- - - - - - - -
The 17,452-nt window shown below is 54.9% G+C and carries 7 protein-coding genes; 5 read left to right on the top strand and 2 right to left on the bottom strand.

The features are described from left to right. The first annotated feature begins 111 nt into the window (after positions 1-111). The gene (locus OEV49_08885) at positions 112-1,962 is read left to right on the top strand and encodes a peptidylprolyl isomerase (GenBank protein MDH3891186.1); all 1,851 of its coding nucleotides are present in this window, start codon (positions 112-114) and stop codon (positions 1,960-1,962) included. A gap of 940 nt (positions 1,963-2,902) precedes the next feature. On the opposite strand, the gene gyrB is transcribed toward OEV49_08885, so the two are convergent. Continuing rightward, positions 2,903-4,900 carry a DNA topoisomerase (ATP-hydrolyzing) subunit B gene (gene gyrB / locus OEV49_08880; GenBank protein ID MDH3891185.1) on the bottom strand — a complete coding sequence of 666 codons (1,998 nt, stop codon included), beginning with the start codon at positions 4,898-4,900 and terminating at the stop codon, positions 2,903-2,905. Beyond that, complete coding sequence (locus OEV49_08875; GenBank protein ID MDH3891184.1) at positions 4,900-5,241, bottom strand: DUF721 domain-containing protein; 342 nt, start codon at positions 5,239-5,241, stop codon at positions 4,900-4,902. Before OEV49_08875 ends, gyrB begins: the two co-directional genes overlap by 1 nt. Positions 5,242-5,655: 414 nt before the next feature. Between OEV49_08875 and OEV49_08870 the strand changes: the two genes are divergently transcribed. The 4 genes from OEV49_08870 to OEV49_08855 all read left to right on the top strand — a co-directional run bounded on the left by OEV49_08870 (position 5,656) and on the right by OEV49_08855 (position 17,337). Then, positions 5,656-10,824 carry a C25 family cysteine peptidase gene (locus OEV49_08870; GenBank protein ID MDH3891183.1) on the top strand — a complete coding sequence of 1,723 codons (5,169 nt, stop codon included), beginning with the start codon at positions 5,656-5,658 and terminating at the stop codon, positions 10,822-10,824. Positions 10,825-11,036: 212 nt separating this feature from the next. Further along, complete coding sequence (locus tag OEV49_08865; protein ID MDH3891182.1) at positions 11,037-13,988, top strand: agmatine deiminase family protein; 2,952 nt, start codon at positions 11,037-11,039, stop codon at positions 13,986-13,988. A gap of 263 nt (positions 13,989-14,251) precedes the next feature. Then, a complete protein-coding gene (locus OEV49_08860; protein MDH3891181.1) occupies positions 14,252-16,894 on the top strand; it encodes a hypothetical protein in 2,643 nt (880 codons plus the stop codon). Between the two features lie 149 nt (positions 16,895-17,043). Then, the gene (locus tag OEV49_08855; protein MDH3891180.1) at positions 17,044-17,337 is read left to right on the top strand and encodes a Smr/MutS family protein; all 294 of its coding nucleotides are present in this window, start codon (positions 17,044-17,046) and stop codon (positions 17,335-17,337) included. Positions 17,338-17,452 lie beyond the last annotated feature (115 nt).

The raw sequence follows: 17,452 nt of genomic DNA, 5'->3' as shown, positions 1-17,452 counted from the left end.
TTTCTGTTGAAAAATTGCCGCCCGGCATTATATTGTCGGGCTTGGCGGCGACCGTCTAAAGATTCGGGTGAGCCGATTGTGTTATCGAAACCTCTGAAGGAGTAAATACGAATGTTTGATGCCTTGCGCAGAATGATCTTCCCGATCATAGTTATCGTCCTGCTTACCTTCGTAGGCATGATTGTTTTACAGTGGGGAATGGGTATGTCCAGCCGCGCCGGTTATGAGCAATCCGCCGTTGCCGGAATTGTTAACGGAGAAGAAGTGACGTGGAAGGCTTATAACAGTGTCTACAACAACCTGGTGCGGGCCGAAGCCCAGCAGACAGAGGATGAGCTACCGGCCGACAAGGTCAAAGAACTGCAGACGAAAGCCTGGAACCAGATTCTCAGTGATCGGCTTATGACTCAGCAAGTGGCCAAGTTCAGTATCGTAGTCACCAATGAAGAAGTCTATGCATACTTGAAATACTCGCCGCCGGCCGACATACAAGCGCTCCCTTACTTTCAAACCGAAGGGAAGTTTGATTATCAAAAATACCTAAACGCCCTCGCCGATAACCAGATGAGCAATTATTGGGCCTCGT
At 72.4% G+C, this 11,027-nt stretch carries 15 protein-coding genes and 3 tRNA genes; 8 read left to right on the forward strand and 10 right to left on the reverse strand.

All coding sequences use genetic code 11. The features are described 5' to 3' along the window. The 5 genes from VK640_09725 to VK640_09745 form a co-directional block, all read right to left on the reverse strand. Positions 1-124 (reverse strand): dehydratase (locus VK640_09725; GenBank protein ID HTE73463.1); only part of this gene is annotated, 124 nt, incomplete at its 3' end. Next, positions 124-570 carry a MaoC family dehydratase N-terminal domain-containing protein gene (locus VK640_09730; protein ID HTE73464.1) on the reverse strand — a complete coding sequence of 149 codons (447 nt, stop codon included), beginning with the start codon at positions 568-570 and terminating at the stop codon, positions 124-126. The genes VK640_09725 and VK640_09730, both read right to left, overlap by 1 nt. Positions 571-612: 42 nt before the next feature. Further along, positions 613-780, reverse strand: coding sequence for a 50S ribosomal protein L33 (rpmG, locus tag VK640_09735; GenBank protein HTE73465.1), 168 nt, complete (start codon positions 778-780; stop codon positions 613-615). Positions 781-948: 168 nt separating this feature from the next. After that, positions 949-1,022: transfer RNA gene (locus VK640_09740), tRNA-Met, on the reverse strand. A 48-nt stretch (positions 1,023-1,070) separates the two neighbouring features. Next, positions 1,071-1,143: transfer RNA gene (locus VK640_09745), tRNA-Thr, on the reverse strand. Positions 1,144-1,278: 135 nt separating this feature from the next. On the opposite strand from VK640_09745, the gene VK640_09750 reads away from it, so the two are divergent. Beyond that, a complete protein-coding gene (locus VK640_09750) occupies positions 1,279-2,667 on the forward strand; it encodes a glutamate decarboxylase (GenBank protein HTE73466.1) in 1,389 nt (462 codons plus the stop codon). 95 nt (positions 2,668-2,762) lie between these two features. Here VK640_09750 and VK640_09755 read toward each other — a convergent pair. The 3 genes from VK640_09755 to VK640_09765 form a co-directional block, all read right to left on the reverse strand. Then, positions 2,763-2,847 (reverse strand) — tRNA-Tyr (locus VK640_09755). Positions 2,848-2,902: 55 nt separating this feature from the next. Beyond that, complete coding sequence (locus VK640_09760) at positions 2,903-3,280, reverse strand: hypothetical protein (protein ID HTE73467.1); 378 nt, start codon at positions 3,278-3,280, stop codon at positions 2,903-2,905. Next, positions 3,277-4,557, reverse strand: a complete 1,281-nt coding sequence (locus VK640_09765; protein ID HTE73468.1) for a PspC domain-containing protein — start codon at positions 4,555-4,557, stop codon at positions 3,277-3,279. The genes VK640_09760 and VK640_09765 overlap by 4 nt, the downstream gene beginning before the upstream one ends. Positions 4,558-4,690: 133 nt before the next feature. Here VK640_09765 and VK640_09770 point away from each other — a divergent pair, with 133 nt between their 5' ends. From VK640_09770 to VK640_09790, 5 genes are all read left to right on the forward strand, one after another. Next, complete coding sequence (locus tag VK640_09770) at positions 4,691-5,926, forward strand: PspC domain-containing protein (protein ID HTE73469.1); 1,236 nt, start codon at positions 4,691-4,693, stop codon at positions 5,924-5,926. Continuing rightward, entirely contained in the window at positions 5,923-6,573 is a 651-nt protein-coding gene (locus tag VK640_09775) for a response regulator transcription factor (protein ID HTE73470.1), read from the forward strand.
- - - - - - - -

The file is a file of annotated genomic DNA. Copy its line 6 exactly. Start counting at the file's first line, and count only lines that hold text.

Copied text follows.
All coding sequences use genetic code 11. The features are described 5' to 3' along the window. The 5 genes from VK640_09725 to VK640_09745 form a co-directional block, all read right to left on the reverse strand. Positions 1-124 (reverse strand): dehydratase (locus VK640_09725; GenBank protein ID HTE73463.1); only part of this gene is annotated, 124 nt, incomplete at its 3' end. Next, positions 124-570 carry a MaoC family dehydratase N-terminal domain-containing protein gene (locus VK640_09730; protein ID HTE73464.1) on the reverse strand — a complete coding sequence of 149 codons (447 nt, stop codon included), beginning with the start codon at positions 568-570 and terminating at the stop codon, positions 124-126. The genes VK640_09725 and VK640_09730, both read right to left, overlap by 1 nt. Positions 571-612: 42 nt before the next feature. Further along, positions 613-780, reverse strand: coding sequence for a 50S ribosomal protein L33 (rpmG, locus tag VK640_09735; GenBank protein HTE73465.1), 168 nt, complete (start codon positions 778-780; stop codon positions 613-615). Positions 781-948: 168 nt separating this feature from the next. After that, positions 949-1,022: transfer RNA gene (locus VK640_09740), tRNA-Met, on the reverse strand. A 48-nt stretch (positions 1,023-1,070) separates the two neighbouring features. Next, positions 1,071-1,143: transfer RNA gene (locus VK640_09745), tRNA-Thr, on the reverse strand. Positions 1,144-1,278: 135 nt separating this feature from the next. On the opposite strand from VK640_09745, the gene VK640_09750 reads away from it, so the two are divergent. Beyond that, a complete protein-coding gene (locus VK640_09750) occupies positions 1,279-2,667 on the forward strand; it encodes a glutamate decarboxylase (GenBank protein HTE73466.1) in 1,389 nt (462 codons plus the stop codon). 95 nt (positions 2,668-2,762) lie between these two features. Here VK640_09750 and VK640_09755 read toward each other — a convergent pair. The 3 genes from VK640_09755 to VK640_09765 form a co-directional block, all read right to left on the reverse strand. Then, positions 2,763-2,847 (reverse strand) — tRNA-Tyr (locus VK640_09755). Positions 2,848-2,902: 55 nt separating this feature from the next. Beyond that, complete coding sequence (locus VK640_09760) at positions 2,903-3,280, reverse strand: hypothetical protein (protein ID HTE73467.1); 378 nt, start codon at positions 3,278-3,280, stop codon at positions 2,903-2,905. Next, positions 3,277-4,557, reverse strand: a complete 1,281-nt coding sequence (locus VK640_09765; protein ID HTE73468.1) for a PspC domain-containing protein — start codon at positions 4,555-4,557, stop codon at positions 3,277-3,279. The genes VK640_09760 and VK640_09765 overlap by 4 nt, the downstream gene beginning before the upstream one ends. Positions 4,558-4,690: 133 nt before the next feature. Here VK640_09765 and VK640_09770 point away from each other — a divergent pair, with 133 nt between their 5' ends. From VK640_09770 to VK640_09790, 5 genes are all read left to right on the forward strand, one after another. Next, complete coding sequence (locus tag VK640_09770) at positions 4,691-5,926, forward strand: PspC domain-containing protein (protein ID HTE73469.1); 1,236 nt, start codon at positions 4,691-4,693, stop codon at positions 5,924-5,926. Continuing rightward, entirely contained in the window at positions 5,923-6,573 is a 651-nt protein-coding gene (locus tag VK640_09775) for a response regulator transcription factor (protein ID HTE73470.1), read from the forward strand.